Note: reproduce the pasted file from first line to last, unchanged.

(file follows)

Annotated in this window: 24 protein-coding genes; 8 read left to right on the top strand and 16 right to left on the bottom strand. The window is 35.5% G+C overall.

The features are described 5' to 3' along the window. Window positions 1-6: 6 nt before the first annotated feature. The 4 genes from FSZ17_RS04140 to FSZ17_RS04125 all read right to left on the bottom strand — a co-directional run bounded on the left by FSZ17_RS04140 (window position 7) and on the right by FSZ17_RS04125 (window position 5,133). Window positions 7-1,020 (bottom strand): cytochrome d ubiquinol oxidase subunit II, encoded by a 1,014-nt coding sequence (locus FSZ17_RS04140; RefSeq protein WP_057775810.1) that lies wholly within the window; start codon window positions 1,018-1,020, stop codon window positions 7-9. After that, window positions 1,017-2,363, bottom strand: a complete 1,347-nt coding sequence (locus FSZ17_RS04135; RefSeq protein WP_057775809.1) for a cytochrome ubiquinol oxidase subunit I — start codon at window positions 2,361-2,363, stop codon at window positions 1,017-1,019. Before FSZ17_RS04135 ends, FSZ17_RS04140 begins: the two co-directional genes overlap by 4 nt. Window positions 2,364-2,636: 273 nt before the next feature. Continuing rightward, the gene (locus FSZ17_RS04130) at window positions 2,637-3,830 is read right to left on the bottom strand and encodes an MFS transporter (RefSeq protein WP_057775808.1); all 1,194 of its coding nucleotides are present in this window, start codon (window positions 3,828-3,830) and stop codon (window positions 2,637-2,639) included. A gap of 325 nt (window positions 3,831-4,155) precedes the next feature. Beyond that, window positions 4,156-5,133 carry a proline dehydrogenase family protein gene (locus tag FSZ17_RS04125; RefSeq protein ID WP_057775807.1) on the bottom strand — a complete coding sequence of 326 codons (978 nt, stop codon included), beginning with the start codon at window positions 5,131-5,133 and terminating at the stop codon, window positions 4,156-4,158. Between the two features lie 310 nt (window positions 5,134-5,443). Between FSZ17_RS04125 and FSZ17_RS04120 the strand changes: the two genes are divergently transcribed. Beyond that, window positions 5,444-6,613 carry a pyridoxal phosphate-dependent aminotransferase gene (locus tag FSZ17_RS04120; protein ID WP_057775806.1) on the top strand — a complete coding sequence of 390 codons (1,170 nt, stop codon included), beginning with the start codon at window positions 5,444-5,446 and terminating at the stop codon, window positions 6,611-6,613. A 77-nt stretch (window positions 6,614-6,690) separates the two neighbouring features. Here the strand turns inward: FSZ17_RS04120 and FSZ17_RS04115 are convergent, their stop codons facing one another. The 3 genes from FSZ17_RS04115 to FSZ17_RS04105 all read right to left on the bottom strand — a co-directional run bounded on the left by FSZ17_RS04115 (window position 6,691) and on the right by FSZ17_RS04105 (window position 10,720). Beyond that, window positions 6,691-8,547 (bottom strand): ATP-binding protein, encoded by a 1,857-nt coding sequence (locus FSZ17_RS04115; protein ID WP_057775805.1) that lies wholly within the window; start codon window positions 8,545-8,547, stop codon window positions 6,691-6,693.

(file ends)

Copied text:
Annotated in this window: 24 protein-coding genes; 8 read left to right on the top strand and 16 right to left on the bottom strand. The window is 35.5% G+C overall.

The features are described 5' to 3' along the window. Window positions 1-6: 6 nt before the first annotated feature. The 4 genes from FSZ17_RS04140 to FSZ17_RS04125 all read right to left on the bottom strand — a co-directional run bounded on the left by FSZ17_RS04140 (window position 7) and on the right by FSZ17_RS04125 (window position 5,133). Window positions 7-1,020 (bottom strand): cytochrome d ubiquinol oxidase subunit II, encoded by a 1,014-nt coding sequence (locus FSZ17_RS04140; RefSeq protein WP_057775810.1) that lies wholly within the window; start codon window positions 1,018-1,020, stop codon window positions 7-9. After that, window positions 1,017-2,363, bottom strand: a complete 1,347-nt coding sequence (locus FSZ17_RS04135; RefSeq protein WP_057775809.1) for a cytochrome ubiquinol oxidase subunit I — start codon at window positions 2,361-2,363, stop codon at window positions 1,017-1,019. Before FSZ17_RS04135 ends, FSZ17_RS04140 begins: the two co-directional genes overlap by 4 nt. Window positions 2,364-2,636: 273 nt before the next feature. Continuing rightward, the gene (locus FSZ17_RS04130) at window positions 2,637-3,830 is read right to left on the bottom strand and encodes an MFS transporter (RefSeq protein WP_057775808.1); all 1,194 of its coding nucleotides are present in this window, start codon (window positions 3,828-3,830) and stop codon (window positions 2,637-2,639) included. A gap of 325 nt (window positions 3,831-4,155) precedes the next feature. Beyond that, window positions 4,156-5,133 carry a proline dehydrogenase family protein gene (locus tag FSZ17_RS04125; RefSeq protein ID WP_057775807.1) on the bottom strand — a complete coding sequence of 326 codons (978 nt, stop codon included), beginning with the start codon at window positions 5,131-5,133 and terminating at the stop codon, window positions 4,156-4,158. Between the two features lie 310 nt (window positions 5,134-5,443). Between FSZ17_RS04125 and FSZ17_RS04120 the strand changes: the two genes are divergently transcribed. Beyond that, window positions 5,444-6,613 carry a pyridoxal phosphate-dependent aminotransferase gene (locus tag FSZ17_RS04120; protein ID WP_057775806.1) on the top strand — a complete coding sequence of 390 codons (1,170 nt, stop codon included), beginning with the start codon at window positions 5,444-5,446 and terminating at the stop codon, window positions 6,611-6,613. A 77-nt stretch (window positions 6,614-6,690) separates the two neighbouring features. Here the strand turns inward: FSZ17_RS04120 and FSZ17_RS04115 are convergent, their stop codons facing one another. The 3 genes from FSZ17_RS04115 to FSZ17_RS04105 all read right to left on the bottom strand — a co-directional run bounded on the left by FSZ17_RS04115 (window position 6,691) and on the right by FSZ17_RS04105 (window position 10,720). Beyond that, window positions 6,691-8,547 (bottom strand): ATP-binding protein, encoded by a 1,857-nt coding sequence (locus FSZ17_RS04115; protein ID WP_057775805.1) that lies wholly within the window; start codon window positions 8,545-8,547, stop codon window positions 6,691-6,693.